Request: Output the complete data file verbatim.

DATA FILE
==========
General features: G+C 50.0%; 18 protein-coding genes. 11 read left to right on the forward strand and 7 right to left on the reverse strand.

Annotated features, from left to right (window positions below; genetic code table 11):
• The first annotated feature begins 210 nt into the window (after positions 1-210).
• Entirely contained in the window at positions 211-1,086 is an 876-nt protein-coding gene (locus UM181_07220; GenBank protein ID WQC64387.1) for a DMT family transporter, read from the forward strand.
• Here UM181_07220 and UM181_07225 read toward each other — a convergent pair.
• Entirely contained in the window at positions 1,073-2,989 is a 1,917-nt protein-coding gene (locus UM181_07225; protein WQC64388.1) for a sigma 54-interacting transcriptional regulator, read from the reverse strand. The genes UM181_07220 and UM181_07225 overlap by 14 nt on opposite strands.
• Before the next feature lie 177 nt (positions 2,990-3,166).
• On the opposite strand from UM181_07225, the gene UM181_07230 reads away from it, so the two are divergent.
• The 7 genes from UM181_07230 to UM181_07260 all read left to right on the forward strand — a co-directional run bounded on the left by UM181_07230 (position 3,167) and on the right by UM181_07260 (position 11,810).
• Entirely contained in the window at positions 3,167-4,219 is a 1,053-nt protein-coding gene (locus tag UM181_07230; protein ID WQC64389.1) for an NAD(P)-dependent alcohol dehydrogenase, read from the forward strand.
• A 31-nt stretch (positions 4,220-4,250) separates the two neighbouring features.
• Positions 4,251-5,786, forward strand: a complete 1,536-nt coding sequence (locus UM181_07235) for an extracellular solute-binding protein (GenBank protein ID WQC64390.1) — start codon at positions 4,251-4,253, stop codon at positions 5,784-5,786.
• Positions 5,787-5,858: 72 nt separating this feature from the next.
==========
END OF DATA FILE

General features: G+C 50.0%; 18 protein-coding genes. 11 read left to right on the forward strand and 7 right to left on the reverse strand.

Annotated features, from left to right (window positions below; genetic code table 11):
• The first annotated feature begins 210 nt into the window (after positions 1-210).
• Entirely contained in the window at positions 211-1,086 is an 876-nt protein-coding gene (locus UM181_07220; GenBank protein ID WQC64387.1) for a DMT family transporter, read from the forward strand.
• Here UM181_07220 and UM181_07225 read toward each other — a convergent pair.
• Entirely contained in the window at positions 1,073-2,989 is a 1,917-nt protein-coding gene (locus UM181_07225; protein WQC64388.1) for a sigma 54-interacting transcriptional regulator, read from the reverse strand. The genes UM181_07220 and UM181_07225 overlap by 14 nt on opposite strands.
• Before the next feature lie 177 nt (positions 2,990-3,166).
• On the opposite strand from UM181_07225, the gene UM181_07230 reads away from it, so the two are divergent.
• The 7 genes from UM181_07230 to UM181_07260 all read left to right on the forward strand — a co-directional run bounded on the left by UM181_07230 (position 3,167) and on the right by UM181_07260 (position 11,810).
• Entirely contained in the window at positions 3,167-4,219 is a 1,053-nt protein-coding gene (locus tag UM181_07230; protein ID WQC64389.1) for an NAD(P)-dependent alcohol dehydrogenase, read from the forward strand.
• A 31-nt stretch (positions 4,220-4,250) separates the two neighbouring features.
• Positions 4,251-5,786, forward strand: a complete 1,536-nt coding sequence (locus UM181_07235) for an extracellular solute-binding protein (GenBank protein ID WQC64390.1) — start codon at positions 4,251-4,253, stop codon at positions 5,784-5,786.
• Positions 5,787-5,858: 72 nt separating this feature from the next.